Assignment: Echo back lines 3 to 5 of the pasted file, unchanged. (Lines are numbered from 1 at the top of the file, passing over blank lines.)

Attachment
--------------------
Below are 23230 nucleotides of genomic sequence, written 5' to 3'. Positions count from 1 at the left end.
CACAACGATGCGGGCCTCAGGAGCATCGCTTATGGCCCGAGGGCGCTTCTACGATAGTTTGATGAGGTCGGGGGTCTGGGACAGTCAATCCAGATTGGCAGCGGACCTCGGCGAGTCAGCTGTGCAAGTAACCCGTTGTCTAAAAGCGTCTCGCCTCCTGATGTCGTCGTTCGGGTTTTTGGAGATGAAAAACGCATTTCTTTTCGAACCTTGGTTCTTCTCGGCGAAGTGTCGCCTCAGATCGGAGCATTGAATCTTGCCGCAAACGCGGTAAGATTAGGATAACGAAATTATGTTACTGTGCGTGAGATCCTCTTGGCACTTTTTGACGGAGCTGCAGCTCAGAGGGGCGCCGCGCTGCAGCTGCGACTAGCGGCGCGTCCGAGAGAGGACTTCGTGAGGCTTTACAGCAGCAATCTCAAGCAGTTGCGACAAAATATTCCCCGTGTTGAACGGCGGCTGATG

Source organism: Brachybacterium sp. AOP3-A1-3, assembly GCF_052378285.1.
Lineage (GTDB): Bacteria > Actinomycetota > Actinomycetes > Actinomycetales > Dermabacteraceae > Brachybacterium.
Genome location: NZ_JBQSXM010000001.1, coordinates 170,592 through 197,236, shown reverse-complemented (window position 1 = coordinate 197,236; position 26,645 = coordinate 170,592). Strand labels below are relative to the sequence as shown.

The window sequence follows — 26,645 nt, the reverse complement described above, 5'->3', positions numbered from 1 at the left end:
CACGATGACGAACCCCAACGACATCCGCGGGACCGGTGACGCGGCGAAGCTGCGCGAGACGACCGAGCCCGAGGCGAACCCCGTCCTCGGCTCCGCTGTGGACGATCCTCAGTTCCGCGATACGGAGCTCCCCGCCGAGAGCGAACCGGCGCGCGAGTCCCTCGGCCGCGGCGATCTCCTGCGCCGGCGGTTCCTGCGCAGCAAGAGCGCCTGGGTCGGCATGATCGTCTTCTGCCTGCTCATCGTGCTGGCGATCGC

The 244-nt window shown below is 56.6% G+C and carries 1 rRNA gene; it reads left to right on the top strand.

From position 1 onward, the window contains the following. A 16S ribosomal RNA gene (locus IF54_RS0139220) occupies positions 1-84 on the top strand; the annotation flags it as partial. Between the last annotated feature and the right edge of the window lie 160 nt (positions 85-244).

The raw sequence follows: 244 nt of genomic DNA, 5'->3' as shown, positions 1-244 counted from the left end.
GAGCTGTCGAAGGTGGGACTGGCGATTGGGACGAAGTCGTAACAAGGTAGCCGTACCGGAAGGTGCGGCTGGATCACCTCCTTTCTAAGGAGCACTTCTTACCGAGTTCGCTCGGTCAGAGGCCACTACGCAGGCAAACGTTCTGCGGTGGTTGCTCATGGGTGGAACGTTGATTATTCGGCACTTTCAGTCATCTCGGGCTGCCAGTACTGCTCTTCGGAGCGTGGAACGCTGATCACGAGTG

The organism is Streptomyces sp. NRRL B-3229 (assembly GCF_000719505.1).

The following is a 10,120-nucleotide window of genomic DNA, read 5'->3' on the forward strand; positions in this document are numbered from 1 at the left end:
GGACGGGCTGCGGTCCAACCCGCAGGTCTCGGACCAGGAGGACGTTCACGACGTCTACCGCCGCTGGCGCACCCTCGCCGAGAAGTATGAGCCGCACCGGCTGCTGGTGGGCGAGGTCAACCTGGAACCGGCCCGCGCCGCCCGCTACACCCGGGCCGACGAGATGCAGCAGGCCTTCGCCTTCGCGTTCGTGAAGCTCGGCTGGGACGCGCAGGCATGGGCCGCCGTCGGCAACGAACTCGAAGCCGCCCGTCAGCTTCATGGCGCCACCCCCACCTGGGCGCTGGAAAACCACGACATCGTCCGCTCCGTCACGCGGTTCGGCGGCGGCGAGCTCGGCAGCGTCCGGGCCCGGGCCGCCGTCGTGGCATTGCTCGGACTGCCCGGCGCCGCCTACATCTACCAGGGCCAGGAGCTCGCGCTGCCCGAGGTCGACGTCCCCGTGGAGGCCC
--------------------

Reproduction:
Source organism: Brachybacterium sp. AOP3-A1-3, assembly GCF_052378285.1.
Lineage (GTDB): Bacteria > Actinomycetota > Actinomycetes > Actinomycetales > Dermabacteraceae > Brachybacterium.
Genome location: NZ_JBQSXM010000001.1, coordinates 170,592 through 197,236, shown reverse-complemented (window position 1 = coordinate 197,236; position 26,645 = coordinate 170,592). Strand labels below are relative to the sequence as shown.